VideoMemorySizeMb=10240 ; Download VRAM Test Size. Run the DX9 version. DO NOT run the DX11 version; if you run the DX11 version your answer will be wrong. It is best to have no other programs running while this is taking its measurement.
Windows 7 users will most likely get a number that can be approximated by total VRAM + RAM minus a small amount.
Windows 8 and 10 users will most likely get 4064 as their result.
STEP recommends subtracting 300 from this number before putting it in the ini files. Boris has recommended this as well, but he also said at one point it was not needed.
I suspect this subtraction is not needed, and it is definitely not needed if you are only getting 4064 as your result and if you have more than 4 GB VRAM. However if you do not subtract you run the (very small) risk of running out of windows system memory entirely and causing a blue screen of death.
EnableCompression=false ; this can decrease VRAM useage at the cost of performance.
AutodetectVideoMemorySize=false ; If you set this to true, ENB will automatically calculate how much memory is available and plug that number into VideoMemorySizeMB on the run. However, it will not subtract any amount, so even Boris recommends you set it manually. (Also it is good to know for sure what it is set to.
These lines were added in ENB version 0.3xx. They add additional memory fixes. These can improve loading, potentially allowing you to load a game that would not load before. However, they come at a very bad performance cost. These lines WILL cause stuttering and fps drops.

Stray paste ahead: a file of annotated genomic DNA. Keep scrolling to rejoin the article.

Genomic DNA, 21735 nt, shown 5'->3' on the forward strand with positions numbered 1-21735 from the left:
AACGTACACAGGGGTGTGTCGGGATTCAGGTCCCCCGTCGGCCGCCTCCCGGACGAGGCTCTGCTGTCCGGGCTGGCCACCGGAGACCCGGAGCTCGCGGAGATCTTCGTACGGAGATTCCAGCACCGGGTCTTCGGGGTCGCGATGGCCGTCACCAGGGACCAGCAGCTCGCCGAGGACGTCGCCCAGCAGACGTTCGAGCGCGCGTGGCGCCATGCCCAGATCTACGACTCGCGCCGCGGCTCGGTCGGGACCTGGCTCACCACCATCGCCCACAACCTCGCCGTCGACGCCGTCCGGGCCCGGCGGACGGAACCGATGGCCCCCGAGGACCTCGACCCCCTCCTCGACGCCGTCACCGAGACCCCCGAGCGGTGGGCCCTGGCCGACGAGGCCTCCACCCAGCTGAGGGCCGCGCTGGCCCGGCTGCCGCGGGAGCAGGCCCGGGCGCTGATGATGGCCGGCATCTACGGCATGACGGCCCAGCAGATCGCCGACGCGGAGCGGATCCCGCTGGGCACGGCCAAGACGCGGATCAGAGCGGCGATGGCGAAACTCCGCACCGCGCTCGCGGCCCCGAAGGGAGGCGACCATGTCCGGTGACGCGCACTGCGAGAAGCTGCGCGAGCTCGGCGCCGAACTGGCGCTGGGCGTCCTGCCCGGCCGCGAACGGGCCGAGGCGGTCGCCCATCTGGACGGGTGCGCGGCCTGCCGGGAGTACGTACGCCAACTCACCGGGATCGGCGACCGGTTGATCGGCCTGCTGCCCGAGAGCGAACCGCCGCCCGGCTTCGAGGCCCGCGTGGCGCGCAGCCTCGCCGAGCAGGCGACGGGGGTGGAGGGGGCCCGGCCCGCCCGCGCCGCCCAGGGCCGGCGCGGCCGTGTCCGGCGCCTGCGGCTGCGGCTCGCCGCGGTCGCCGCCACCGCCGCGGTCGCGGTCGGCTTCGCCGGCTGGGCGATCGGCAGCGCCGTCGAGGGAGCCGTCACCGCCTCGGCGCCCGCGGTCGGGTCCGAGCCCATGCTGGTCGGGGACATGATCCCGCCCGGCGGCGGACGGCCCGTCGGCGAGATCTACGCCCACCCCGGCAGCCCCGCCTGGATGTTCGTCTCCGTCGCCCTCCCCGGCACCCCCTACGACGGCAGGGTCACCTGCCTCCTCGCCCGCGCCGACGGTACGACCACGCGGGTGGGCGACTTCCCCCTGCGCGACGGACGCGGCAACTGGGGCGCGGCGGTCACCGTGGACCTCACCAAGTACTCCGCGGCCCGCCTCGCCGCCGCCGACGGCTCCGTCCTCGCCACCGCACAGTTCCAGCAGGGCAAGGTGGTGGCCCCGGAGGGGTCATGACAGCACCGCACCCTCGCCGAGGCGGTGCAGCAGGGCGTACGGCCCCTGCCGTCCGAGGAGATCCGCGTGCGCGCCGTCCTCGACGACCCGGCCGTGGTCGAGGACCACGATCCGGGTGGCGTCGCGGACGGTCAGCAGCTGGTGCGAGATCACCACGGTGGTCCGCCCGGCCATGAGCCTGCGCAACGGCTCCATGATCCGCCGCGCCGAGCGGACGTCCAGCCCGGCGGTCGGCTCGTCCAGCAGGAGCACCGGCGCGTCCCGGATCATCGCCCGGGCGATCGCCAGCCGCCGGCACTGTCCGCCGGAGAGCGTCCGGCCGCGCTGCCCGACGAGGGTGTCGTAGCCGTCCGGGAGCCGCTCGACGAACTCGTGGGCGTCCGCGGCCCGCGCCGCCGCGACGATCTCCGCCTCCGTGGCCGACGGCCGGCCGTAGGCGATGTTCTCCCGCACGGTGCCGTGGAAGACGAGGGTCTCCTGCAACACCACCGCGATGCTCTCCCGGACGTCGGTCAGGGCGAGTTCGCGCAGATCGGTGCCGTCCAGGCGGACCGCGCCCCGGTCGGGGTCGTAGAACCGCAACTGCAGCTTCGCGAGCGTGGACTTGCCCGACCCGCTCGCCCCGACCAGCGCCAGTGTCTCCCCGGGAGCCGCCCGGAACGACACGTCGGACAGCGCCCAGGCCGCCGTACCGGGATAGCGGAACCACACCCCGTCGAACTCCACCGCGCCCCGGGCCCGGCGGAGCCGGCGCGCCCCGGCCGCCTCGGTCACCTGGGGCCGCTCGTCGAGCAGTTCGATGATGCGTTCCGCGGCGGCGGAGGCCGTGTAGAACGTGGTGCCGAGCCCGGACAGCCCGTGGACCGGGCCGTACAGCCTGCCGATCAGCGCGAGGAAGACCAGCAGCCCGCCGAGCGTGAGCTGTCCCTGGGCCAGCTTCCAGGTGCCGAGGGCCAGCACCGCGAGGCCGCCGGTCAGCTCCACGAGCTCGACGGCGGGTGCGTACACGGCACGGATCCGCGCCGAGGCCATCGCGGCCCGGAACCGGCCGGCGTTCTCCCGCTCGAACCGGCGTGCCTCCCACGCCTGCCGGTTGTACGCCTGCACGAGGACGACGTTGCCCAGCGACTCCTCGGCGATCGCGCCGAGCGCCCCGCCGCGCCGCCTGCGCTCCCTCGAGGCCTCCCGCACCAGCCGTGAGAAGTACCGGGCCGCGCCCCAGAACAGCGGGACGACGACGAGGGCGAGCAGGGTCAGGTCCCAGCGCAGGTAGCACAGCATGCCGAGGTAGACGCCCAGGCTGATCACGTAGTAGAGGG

DataSyncMode=0 ; Recommended 0 (off), if you need to turn it on it seems 2 works the best.
PriorityMode=0 ; Recommended 0 (off), if you need to turn it on it seems 3 works the best.
EnableUnsafeFixes=false ; Recommended false; if set to true may allow you to do things that would cause crashing from lack of memory otherwise, but may cause crashing or other stability issues itself.
MULTIHEAD: These lines do not need to be changed.
These lines allow you to force Skyrim into borderless fullscreen, which improves alt-tabbing and prevents crashes from alt-tabbing. However it does not include a fix for the double cursor bug that can occur. Some people also report a performance loss from having these active. Onetweak does a better job including the cursor fix, and is recommended.
These alter some post-processing. These are only active if you are using an enb preset.
ForceAnisotropicFiltering=true ; Yes, you want this.
MaxAnisotropy=16 ; Can be 4, 8, or 16; 16 is best.
ForceLodBias=false ; LodBias is the sharpness of textures at different levels of detail.
LodBias=0.0 ; This can be between -0.5 and 0.5. Lower values = sharper textures. Higher values will result in the Toon Skyrim effect.
AddDisplaySuperSamplingResolutions=false ; This enables supersampling (for example if you want to render at 4k and display at 1k). It is NOT recommended.
EnableVSync=true ; Skyrim breaks if your fps goes over 60. Vsync will lock fps to your monitor refresh rate; for most people this locks at 60. Also prevents screen tearing! Recommended true.